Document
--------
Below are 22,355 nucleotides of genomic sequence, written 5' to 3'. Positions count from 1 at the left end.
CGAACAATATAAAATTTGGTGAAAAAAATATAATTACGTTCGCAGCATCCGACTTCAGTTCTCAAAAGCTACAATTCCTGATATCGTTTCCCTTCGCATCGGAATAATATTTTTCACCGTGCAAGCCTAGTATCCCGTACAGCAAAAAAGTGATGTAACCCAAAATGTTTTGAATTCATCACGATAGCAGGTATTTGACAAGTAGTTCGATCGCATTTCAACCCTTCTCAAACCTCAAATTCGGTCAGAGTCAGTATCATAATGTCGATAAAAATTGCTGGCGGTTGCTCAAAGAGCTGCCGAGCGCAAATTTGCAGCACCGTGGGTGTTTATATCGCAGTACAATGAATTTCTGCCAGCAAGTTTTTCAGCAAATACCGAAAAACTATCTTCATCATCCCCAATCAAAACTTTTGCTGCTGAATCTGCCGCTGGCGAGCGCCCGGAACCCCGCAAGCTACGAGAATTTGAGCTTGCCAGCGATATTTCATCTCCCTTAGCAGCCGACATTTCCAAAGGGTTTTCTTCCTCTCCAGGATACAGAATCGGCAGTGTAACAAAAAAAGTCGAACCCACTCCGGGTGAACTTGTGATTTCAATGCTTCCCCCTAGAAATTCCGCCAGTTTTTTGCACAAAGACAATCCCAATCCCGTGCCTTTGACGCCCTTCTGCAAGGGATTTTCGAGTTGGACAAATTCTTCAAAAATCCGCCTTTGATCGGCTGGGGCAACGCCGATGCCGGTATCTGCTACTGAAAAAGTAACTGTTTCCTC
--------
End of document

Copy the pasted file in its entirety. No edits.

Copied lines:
Below are 22,355 nucleotides of genomic sequence, written 5' to 3'. Positions count from 1 at the left end.
CGAACAATATAAAATTTGGTGAAAAAAATATAATTACGTTCGCAGCATCCGACTTCAGTTCTCAAAAGCTACAATTCCTGATATCGTTTCCCTTCGCATCGGAATAATATTTTTCACCGTGCAAGCCTAGTATCCCGTACAGCAAAAAAGTGATGTAACCCAAAATGTTTTGAATTCATCACGATAGCAGGTATTTGACAAGTAGTTCGATCGCATTTCAACCCTTCTCAAACCTCAAATTCGGTCAGAGTCAGTATCATAATGTCGATAAAAATTGCTGGCGGTTGCTCAAAGAGCTGCCGAGCGCAAATTTGCAGCACCGTGGGTGTTTATATCGCAGTACAATGAATTTCTGCCAGCAAGTTTTTCAGCAAATACCGAAAAACTATCTTCATCATCCCCAATCAAAACTTTTGCTGCTGAATCTGCCGCTGGCGAGCGCCCGGAACCCCGCAAGCTACGAGAATTTGAGCTTGCCAGCGATATTTCATCTCCCTTAGCAGCCGACATTTCCAAAGGGTTTTCTTCCTCTCCAGGATACAGAATCGGCAGTGTAACAAAAAAAGTCGAACCCACTCCGGGTGAACTTGTGATTTCAATGCTTCCCCCTAGAAATTCCGCCAGTTTTTTGCACAAAGACAATCCCAATCCCGTGCCTTTGACGCCCTTCTGCAAGGGATTTTCGAGTTGGACAAATTCTTCAAAAATCCGCCTTTGATCGGCTGGGGCAACGCCGATGCCGGTATCTGCTACTGAAAAAGTAACTGTTTCCTC